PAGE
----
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about

We specialize in gathering and presenting information for nonprofit professionals so they can make quick, smart decisions.


Our goal is to support the work of nonprofits and charities so they can serve their communities better. We think the best way to do this is to equip the people who work in the industry with the tools and information they need so they can be effective and efficient in conducting their work. We equip nonprofit professionals by presenting access to information in a clean, clear, and comprehensive format.

History: How it all started

After my last year of school was finished, I started working full time for the company I had spent the past couple summers with. The job was fine, it was in the food industry, and the people I worked with were great. I was learning a lot, but the work did nothing to fulfill me. I had no interest in the industry or my role in general. I needed more. I needed to contribute more meaningfully to the world. On one particularly gloomy day, I was given a sheet of paper telling me how I could convince people to buy processed, unhealthy snacks instead of healthy whole foods they were seeking. ‘You want an apple, how about this apple sauce instead?’ That was the end for me.

A professor in school told me to follow my bliss; but my bliss wasn’t hiring. Or at least, wasn’t hiring me. I had barely heard of the nonprofit industry. Sure, I know about many different charities, but I didn’t know how many different types of jobs there were available. We learn about maybe 40 or 50 different career paths in high school, but in actuality, there are thousands of different career path out there.

Eventually I learned that Sales is called Fundraising in the nonprofit industry and was able to land an entry level job fairly quickly. I also learned that coming from a big company meant there was a potential for a new corporate sponsor, and that’s almost always a hire for a Fund Development Manager.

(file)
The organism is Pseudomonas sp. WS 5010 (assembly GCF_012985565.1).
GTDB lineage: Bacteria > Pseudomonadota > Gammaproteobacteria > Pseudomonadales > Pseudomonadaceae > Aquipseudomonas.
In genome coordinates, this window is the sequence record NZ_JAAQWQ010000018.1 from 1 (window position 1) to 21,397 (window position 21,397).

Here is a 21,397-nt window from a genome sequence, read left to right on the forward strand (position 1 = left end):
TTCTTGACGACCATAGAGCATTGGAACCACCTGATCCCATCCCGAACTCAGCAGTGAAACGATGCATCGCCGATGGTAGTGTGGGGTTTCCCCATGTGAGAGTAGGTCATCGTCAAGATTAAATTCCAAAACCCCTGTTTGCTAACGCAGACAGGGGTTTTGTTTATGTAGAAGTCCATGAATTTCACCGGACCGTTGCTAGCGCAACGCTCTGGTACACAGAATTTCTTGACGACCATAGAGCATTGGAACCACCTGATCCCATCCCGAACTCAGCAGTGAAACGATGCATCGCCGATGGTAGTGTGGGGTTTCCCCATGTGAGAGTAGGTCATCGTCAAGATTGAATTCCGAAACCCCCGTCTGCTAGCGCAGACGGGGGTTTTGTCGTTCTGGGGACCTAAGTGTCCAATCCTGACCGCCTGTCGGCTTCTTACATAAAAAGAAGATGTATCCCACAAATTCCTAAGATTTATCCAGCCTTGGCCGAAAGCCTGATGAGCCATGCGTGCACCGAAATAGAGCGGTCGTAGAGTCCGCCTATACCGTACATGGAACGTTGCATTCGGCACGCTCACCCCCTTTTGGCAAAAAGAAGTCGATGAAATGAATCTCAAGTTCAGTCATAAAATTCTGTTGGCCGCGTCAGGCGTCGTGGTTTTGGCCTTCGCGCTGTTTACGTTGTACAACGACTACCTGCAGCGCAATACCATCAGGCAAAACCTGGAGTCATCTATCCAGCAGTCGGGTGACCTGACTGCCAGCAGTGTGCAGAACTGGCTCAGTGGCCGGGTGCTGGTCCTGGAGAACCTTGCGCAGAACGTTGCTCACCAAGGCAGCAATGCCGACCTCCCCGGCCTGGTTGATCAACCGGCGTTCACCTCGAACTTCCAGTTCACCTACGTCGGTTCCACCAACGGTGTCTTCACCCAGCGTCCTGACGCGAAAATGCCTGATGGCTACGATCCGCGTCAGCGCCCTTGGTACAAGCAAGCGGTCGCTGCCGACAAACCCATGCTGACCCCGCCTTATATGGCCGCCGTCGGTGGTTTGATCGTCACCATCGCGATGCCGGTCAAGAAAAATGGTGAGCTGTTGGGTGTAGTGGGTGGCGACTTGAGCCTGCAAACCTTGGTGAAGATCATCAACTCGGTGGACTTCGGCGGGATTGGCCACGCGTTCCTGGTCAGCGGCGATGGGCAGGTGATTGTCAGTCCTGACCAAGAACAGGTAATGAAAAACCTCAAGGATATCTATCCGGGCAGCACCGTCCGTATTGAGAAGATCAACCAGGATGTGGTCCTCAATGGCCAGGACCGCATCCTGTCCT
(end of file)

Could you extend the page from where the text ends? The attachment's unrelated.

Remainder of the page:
On my first day I was being trained by the person whose job I was hired to take over. She showed me all around, and bestowed all of her knowledge. There was a magnet on the filing cabinet for another charity. I asked why it was there. She told me on occasion, people in the community would call for particular support services. Our employer did not provide such services, but the charity from the magnet did, supposedly, so she’d pass along the phone number. “Wait, you say they provide that service, but you don’t actually know?” I asked, completely bewildered. How irresponsible? Referring someone to something that may not be correct?!? I told myself that would be one of the first things I would do, learn where to refer people.

I was in that role for a year and a half, and I never learned where to refer people. And I handed out that other number frequently.

Over the next few years as I grew within the nonprofit industry I realized just how strapped organizations and their employees are. The work is never ending and the judgement from the community, donors, and public is unrelenting. The work of a nonprofit professional is a constant hustle.

It quickly became clear to me how much time the employees of charities spend on non-mission related work. Finding quality resources takes a lot of time and can be quite difficult.

Effective charities specialize in one specific area; yet the people they serve have complex needs. The people reached by nonprofits don’t need just one specialized service, and it’s not always easy for a nonprofit professional to know where to go for help.

If, for example, a charity’s mission was to build a school in a rural area and it raised enough money to do so, the charity would quickly discover there is a lot more to learning than just a school building. Children also need books and other tools, the ability to get to school, support from their family or caregivers, adequate food and clean water, and access to a healthcare provider. As well, the school needs reliable electricity and a teacher. Charities can end up spending much of their time on non-mission related work to fully address the needs of their clients.

I thought, why not create an information centre that helps nonprofit professionals find solutions? You can tell us your ideas and we will help you turn them into realistic goals with a step by step plan, use our resources to find answers quickly, and make connections so you can speak directly with people who have the experience you’re looking for.

Services in Action has evolved over the years, but what has always remained is our passion for the civil society and our belief that the people working in the sector are our chance at a better world -if only they are given what they need to get their job done.